From the common barn swallow to the exotic giraffe, thousands of animal species are in precipitous decline, a sign that an irreversible era of mass extinction is underway, new research finds.It is comforting to hear that it is irreversible, because then we should not have a big political debate over what to do about it.
The study, published Monday in the Proceedings of the National Academy of Sciences, calls the current decline in animal populations a “global epidemic” and part of the “ongoing sixth mass extinction” ...Not alarmists? The Wikipedia page for Paul R. Ehrlich starts:
Gerardo Ceballos, ... acknowledged that the study is written in unusually alarming tones for an academic research paper. “It wouldn’t be ethical right now not to speak in this strong language to call attention to the severity of the problem,” he said.
Dr. Ceballos emphasized that he and his co-authors, Paul R. Ehrlich and Rodolfo Dirzo, both professors The study, published Monday in the Proceedings of the National Academy of Sciences, calls the current decline in animal populations a “global epidemic” and part of the “ongoing sixth mass extinction” caused in large measure by human destruction of animal habitats. The previous five extinctions were caused by natural phenomena.
Gerardo Ceballos, a researcher at the Universidad Nacional Autónoma de México in Mexico City, acknowledged that the study is written in unusually alarming tones for an academic research paper. “It wouldn’t be ethical right now not to speak in this strong language to call attention to the severity of the problem,” he said.
Dr. Ceballos emphasized that he and his co-authors, Paul R. Ehrlich and Rodolfo Dirzo, both professors at Stanford University, are not alarmists, but are using scientific data to back up their assertions that significant population decline and possible mass extinction of species all over the world may be imminent, and that both have been underestimated by many other scientists.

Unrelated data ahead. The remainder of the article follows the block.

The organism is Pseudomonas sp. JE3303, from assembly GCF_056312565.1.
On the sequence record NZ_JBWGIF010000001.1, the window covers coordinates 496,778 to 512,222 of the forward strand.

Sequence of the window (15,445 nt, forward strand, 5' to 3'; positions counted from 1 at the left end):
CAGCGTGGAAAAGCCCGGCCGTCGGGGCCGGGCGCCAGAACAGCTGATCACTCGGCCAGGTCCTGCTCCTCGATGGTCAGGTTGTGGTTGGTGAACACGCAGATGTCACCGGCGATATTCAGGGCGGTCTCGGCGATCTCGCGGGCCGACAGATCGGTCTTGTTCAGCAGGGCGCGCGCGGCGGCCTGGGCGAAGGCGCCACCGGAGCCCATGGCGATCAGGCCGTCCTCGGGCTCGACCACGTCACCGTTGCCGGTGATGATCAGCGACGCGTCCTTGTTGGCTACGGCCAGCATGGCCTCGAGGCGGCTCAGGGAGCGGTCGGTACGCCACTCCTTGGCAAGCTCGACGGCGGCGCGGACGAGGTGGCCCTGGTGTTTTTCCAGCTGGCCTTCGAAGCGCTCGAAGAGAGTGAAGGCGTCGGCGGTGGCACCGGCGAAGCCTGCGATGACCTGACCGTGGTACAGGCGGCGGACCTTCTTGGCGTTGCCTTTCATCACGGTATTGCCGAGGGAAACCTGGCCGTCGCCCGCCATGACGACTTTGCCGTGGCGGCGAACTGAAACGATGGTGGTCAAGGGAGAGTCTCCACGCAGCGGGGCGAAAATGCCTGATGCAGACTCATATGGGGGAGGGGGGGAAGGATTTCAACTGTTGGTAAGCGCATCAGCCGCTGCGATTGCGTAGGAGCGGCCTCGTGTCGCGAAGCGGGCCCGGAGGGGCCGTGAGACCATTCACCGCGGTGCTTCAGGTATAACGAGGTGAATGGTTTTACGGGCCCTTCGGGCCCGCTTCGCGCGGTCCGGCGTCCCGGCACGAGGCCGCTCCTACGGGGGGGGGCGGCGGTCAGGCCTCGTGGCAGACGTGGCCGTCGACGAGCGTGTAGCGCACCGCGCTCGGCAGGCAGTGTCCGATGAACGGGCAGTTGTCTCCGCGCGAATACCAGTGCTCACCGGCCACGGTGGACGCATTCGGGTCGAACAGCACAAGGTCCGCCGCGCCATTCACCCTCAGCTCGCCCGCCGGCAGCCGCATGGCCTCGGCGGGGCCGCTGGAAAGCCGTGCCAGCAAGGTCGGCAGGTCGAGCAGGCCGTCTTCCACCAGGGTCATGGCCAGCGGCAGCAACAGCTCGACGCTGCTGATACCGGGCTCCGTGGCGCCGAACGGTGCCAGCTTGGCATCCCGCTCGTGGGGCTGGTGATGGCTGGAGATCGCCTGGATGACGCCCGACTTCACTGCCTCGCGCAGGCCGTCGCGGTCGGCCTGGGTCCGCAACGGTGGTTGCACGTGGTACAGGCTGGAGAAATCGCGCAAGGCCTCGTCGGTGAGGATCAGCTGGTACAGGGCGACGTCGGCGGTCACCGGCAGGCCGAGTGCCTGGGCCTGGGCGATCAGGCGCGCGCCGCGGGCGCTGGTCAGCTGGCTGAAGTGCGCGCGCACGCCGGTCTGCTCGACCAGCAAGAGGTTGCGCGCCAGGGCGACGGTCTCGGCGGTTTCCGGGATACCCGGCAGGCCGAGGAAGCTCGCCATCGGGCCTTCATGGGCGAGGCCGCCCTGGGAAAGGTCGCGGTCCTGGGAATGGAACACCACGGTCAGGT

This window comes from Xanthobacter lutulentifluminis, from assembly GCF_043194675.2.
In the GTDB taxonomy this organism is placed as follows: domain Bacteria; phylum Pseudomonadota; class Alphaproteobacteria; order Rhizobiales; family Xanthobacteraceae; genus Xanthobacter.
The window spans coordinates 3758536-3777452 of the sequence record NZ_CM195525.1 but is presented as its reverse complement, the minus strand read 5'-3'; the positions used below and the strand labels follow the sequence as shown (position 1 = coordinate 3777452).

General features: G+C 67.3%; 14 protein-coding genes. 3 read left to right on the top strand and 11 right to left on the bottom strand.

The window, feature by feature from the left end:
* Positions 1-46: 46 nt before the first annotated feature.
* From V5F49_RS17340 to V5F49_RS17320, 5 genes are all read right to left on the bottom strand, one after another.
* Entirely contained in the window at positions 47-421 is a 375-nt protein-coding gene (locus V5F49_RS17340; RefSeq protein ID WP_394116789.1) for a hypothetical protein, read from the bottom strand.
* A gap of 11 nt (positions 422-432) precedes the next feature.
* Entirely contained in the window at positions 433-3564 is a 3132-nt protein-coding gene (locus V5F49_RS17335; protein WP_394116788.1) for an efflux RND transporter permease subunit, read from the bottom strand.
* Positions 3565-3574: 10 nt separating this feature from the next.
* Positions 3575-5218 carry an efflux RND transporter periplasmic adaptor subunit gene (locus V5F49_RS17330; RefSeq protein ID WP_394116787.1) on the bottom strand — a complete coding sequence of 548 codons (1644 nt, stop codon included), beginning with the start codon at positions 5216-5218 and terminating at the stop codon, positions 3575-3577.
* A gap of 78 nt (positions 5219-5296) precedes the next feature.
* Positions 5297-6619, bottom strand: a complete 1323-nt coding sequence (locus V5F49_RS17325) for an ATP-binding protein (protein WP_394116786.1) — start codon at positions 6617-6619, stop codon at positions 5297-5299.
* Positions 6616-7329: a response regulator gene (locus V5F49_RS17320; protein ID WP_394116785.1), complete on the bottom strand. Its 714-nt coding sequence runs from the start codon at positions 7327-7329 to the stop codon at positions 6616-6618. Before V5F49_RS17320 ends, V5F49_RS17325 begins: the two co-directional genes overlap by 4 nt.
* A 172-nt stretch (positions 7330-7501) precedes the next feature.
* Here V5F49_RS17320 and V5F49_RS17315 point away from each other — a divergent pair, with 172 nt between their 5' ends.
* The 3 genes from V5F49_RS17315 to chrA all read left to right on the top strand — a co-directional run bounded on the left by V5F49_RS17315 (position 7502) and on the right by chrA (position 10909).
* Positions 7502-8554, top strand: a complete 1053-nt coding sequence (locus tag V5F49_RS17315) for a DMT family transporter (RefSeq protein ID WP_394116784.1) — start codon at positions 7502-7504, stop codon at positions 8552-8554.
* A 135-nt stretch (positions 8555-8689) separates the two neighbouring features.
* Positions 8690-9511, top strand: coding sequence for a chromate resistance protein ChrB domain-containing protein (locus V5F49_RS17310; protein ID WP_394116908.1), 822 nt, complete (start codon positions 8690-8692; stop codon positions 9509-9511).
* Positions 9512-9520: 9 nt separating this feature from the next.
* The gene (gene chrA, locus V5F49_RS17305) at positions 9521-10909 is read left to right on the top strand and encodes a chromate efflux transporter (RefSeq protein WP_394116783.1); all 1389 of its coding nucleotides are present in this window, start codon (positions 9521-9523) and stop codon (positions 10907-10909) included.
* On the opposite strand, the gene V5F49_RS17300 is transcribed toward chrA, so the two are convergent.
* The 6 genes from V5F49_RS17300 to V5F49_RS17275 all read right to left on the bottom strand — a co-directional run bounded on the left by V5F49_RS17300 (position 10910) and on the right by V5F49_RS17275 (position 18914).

Paul Ralph Ehrlich (born May 29, 1932) is an American biologist, best known for his warnings about the consequences of population growth ...The Population Bomb started:
Ehrlich became well known for his controversial 1968 book The Population Bomb, which asserted that the world's human population would soon increase to the point where mass starvation ensued. Among the solutions he suggested in that book was population control, to be used in his opinion if voluntary methods were to fail. Ehrlich has been criticized for his opinions; for example, Ronald Bailey termed Ehrlich an irrepressible doomster.
The battle to feed all of humanity is over. In the 1970s hundreds of millions of people will starve to death in spite of any crash programs embarked upon now. At this late date nothing can prevent a substantial increase in the world death rate...If this is not alarmism, what is?
Back to the NY Times article:
Conservatively, scientists estimate that 200 species have gone extinct in the past 100 years; the “normal” extinction rate over the past two million years has been that two species go extinct every 100 years because of evolutionary and other factors.We have many millions of species on Earth. I suspect that the normal extinction rate is a lot higher.
Dr. Ehrlich, who rose to prominence in the 1960s after he wrote “The Population Bomb,” a book that predicted the imminent collapse of humanity because of overpopulation, said he saw a similar phenomenon in the animal world as a result of human activity.Maybe they have a responsibility to report the data, but to inject their personal political opinions into their science papers?
“There is only one overall solution, and that is to reduce the scale of the human enterprise,” he said. “Population growth and increasing consumption among the rich is driving it.” ...
Dr. Ehrlich, however, continued to sound the alarm. “We’re toxifying the entire planet,” he said.
When asked about the clear advocacy position the paper has taken, a rarity in scientific literature, he said, “Scientists don’t give up their responsibility as citizens to say what they think about the data that they’re gathering.”
Erlich appears to be blaming population growth among the rich, but that is false. Rich folks are barely reproducing at all. If anything, the blame belongs to population growth among the poor who are reproducing at higher rates, and increasing their consumption and ecological impact.
Erlich is a leftist, so he avoids putting his finger on the problem, but the main extinction problem areas are in Africa, India, and China. They are essentially the same places as the runaway human population growth.